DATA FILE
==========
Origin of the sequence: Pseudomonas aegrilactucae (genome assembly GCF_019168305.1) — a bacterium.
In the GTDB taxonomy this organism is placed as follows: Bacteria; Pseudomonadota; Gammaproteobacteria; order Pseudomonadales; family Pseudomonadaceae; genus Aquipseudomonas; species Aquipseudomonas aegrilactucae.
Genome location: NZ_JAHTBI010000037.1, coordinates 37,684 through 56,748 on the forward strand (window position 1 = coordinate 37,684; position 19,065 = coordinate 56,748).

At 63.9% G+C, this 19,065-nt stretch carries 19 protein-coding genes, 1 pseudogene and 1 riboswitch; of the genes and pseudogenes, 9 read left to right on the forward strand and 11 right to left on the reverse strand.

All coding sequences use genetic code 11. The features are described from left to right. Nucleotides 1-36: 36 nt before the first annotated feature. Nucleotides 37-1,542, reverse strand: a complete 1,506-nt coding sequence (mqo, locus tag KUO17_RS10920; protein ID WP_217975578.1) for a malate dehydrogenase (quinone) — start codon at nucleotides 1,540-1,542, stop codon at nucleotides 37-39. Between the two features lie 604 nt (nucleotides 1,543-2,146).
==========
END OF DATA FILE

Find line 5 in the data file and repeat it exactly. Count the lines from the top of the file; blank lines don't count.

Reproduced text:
All coding sequences use genetic code 11. The features are described from left to right. Nucleotides 1-36: 36 nt before the first annotated feature. Nucleotides 37-1,542, reverse strand: a complete 1,506-nt coding sequence (mqo, locus tag KUO17_RS10920; protein ID WP_217975578.1) for a malate dehydrogenase (quinone) — start codon at nucleotides 1,540-1,542, stop codon at nucleotides 37-39. Between the two features lie 604 nt (nucleotides 1,543-2,146).